With a little over the month remaining in the season, the Cy Young Award race has taken on a new life in the American League. After Chris Sale raced to 200 strikeouts in his debut season in Boston, it appeared that the power lefty would finally win after five straight top-six finishes. Now, Sale is struggling and Indians righty Corey Kluber is making a push to win for the second time in four years. While the National League race remains static, the neck injury suffered by leader Max Scherzer and the expected return of Clayton Kershaw could alter the race down the stretch. Here is this edition of Cy Young Award Watch, and note that all stats in bold mean that player is leading the league in the respective category.
1. Corey Kluber, Cleveland Indians
Season stats: 12–4, 2.65 ERA, 0.91 WHIP, 12.3 K/9 (208 K), 6.5 K/BB, 175 ERA+, 5.8 WAR
It seemed unthinkable that anybody besides Chris Sale would win the AL Cy Young Award at the end of July, but Kluber has surpassed the struggling Red Sox ace in August. After a shaky start against the Tiger on May 2, Kluber is 9–2 with a 1.87 ERA, a .171 batting average against and an astounding 8.78 K/BB ratio. During that same span, he’s logged 12 of his 13 double-digit strikeout games. Add four complete games to his totals and he’s currently the man to beat in a taut race.
2. Chris Sale, Boston Red Sox
Season Stats: 14–6, 2.88 ERA, 0.93 WHIP, 12.8 K/9 (253 K), 7.23 K/BB, 159 ERA+, 5.1 WAR
Sale may still be the most feared pitcher in the American League, but getting roughed up in his past two starts—during which time he's given up 11 runs and 14 hits in 10 innings—has been enough to drop him behind Kluber. In fact, his August has been the worst month of his career up to this point; he's 1–2 with a 5.40 ERA and a 1.2 WHIP in five starts. Some of that has been bad luck—his .329 BABIP is awfully high—but his two starts against the Indians, a team Boston could face in a playoff series, are cause for worry. In eight total innings, Sale has surrendered 13 earned runs on 15 hits and logged just eight strikeouts. Panicking about Sale’s effectiveness is silly—he still logged an eight-inning, two-hit shutout with 13 strikeouts against the Rays earlier this month—but he currently looks as hittable as he has all season.
3. Luis Severino, New York Yankees
Season Stats: 11–5, 3.10 ERA, 1.104 WHIP, 10.5 K/9 (183 K), 4.36 K/BB, 149 ERA+, 4.3 WAR
Severino remains one of the brightest spots of the Yankees’ 2017 season. The 23-year-old righty leads New York in every major pitching category and has offset Masahiro Tanaka’s season-long inconsistency. Excluding a shelling by the Red Sox on Aug. 12th, Severino has allowed just one or zero earned runs in his last seven starts. While Aaron Judge and Gary Sanchez have dominated headlines in the Big Apple this season, Severino has established himself as one of the most trustworthy starters in the American League in just his first full major league season.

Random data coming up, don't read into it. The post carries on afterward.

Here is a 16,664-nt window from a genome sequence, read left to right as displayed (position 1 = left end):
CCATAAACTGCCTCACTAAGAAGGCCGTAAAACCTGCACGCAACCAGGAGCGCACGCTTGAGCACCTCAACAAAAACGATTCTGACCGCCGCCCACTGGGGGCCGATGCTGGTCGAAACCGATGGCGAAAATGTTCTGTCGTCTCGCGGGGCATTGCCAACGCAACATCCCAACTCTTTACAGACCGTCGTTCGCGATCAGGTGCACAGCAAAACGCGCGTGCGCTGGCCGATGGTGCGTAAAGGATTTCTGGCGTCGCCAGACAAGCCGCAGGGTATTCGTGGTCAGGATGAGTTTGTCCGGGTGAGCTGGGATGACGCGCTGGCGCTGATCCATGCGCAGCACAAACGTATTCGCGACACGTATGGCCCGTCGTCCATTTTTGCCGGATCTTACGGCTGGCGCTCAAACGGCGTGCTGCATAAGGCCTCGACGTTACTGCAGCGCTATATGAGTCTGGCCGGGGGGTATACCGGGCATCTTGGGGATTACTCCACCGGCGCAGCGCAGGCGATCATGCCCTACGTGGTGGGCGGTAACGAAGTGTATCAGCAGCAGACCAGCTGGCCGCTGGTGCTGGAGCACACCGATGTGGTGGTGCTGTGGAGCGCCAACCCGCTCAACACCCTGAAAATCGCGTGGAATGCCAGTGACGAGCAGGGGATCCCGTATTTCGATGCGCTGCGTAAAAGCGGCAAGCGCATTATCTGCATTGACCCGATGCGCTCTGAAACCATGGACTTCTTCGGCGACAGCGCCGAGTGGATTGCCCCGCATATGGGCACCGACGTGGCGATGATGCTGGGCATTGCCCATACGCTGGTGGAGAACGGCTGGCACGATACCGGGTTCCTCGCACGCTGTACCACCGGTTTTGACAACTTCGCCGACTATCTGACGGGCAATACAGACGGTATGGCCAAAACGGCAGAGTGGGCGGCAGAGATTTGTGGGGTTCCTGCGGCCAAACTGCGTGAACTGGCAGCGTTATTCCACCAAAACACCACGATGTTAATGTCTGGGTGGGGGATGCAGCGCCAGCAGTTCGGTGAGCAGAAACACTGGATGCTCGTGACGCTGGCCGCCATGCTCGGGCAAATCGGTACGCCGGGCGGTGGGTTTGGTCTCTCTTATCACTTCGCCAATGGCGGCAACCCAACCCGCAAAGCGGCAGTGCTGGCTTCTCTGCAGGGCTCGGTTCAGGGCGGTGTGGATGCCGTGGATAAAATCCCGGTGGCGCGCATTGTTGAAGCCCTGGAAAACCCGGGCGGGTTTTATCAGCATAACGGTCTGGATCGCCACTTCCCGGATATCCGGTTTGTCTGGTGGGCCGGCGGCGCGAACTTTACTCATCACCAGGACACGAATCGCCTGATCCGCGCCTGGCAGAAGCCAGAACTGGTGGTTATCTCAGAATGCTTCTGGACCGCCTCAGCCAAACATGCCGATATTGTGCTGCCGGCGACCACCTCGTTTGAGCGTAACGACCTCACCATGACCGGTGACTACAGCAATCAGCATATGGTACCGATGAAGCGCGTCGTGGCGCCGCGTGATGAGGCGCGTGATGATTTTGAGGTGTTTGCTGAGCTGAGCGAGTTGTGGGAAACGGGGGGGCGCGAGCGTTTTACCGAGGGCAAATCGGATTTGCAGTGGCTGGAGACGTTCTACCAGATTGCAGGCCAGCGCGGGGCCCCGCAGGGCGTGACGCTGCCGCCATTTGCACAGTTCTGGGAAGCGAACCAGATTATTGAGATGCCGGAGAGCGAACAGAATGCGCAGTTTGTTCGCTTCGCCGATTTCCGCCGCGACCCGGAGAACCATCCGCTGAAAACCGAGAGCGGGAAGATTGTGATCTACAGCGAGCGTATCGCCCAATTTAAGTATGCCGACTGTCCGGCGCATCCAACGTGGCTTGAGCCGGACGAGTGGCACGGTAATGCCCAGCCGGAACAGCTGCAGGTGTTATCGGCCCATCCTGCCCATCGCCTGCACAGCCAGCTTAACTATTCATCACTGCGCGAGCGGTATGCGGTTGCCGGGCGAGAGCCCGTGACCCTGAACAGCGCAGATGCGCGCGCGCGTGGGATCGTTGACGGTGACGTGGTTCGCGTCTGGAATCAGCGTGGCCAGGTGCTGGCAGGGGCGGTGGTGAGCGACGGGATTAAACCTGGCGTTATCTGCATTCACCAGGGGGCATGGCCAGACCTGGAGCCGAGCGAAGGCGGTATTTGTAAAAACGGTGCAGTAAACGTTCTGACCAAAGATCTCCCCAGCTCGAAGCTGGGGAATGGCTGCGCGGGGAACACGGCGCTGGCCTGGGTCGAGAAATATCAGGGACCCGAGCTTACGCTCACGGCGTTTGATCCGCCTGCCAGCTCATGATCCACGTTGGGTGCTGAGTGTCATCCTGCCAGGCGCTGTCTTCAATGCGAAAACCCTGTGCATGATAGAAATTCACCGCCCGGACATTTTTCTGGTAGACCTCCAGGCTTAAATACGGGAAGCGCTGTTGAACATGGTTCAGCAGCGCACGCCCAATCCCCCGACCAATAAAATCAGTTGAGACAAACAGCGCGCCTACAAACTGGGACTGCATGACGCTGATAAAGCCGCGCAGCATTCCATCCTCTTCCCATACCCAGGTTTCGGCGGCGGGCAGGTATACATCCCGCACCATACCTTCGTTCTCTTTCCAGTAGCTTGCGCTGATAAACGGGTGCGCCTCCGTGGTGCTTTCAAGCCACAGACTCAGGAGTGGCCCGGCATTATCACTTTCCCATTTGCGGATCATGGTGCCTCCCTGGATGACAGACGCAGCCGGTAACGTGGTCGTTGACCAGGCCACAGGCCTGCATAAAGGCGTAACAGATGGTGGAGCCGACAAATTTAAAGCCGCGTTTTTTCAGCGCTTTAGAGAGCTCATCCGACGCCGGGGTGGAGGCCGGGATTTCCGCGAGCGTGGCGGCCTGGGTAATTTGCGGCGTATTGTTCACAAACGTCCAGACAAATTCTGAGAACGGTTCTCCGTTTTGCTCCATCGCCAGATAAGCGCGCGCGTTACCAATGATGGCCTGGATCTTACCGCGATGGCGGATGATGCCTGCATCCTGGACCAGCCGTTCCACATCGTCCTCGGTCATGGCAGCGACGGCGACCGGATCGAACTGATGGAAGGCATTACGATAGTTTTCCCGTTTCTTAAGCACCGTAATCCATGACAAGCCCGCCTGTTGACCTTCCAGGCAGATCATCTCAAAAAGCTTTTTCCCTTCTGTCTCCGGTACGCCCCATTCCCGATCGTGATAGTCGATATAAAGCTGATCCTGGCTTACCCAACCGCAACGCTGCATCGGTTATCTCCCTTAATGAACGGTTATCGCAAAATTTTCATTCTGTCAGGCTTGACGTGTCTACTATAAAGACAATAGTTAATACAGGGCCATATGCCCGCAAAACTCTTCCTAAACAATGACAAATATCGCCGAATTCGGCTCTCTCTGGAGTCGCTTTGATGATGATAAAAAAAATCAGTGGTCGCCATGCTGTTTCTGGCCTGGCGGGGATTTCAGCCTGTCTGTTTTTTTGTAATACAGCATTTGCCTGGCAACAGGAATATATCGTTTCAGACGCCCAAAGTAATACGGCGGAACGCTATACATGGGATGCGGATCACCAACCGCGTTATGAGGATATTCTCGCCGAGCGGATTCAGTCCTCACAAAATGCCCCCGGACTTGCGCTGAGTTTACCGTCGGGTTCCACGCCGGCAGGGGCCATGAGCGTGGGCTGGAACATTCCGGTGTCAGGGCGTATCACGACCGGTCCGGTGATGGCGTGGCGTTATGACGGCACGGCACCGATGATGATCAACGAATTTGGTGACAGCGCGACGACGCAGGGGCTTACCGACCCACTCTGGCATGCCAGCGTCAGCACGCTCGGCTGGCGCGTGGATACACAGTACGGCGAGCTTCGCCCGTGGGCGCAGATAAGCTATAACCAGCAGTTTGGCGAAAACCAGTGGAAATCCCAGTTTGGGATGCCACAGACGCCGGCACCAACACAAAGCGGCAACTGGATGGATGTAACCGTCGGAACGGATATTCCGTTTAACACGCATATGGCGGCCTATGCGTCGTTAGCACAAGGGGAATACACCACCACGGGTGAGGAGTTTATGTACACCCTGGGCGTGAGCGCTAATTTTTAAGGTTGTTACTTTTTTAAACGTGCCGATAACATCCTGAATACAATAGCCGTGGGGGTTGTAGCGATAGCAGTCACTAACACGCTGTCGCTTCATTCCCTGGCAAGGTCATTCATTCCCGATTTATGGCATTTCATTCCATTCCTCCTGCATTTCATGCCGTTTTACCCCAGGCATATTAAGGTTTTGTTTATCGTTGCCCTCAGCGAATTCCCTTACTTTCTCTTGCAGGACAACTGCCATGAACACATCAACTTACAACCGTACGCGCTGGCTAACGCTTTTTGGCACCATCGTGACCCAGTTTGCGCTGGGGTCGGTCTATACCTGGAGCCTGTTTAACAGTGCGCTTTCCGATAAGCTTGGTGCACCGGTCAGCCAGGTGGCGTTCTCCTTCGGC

4. James Paxton, Seattle Mariners
Season Stats:12–3, 2.78 ERA, 1.078 WHIP, 10.4 K/9 (138 K), 4.18 K/BB, 153 ERA+, 3.8 WAR
Paxton is currently on the disabled list with a pectoral strain, but surged into the race with a spectacular eight-start stretch from the beginning of July until his injury on Aug. 10th. Since July 2nd, Paxton is 7–0 with a 1.92 ERA and a 0.82 WHIP. He didn’t allow a home run until the final game of that stretch and surrendered five or fewer hits in seven of the eight outings (he gave up six in the other). Long one of the Mariners’ top prospects, “The Big Maple” is becoming the ace that Seattle envisioned. With the Mariners still alive in the crowded AL wild card race, he would be a formidable starter in the winner-take-all game should Seattle clinch the second spot.
5. Marcus Stroman, Toronto Blue Jays
Season Stats:11–6, 3.17 ERA, 1.31 WHIP, 7.4 K/9 (135 K), 2.65 K/BB, 144 ERA+, 5.0 WAR
It’s a lost season in Toronto, but the 26-year-old Stroman capitalized on his superb performance in the World Baseball Classic to further establish himself as one of baseball’s top young starters. While his walk rate is a bit high (2.8 BB/9), Stroman has hovered around a 3.00 ERA all season and been the lone bright spot of a tired and injured staff.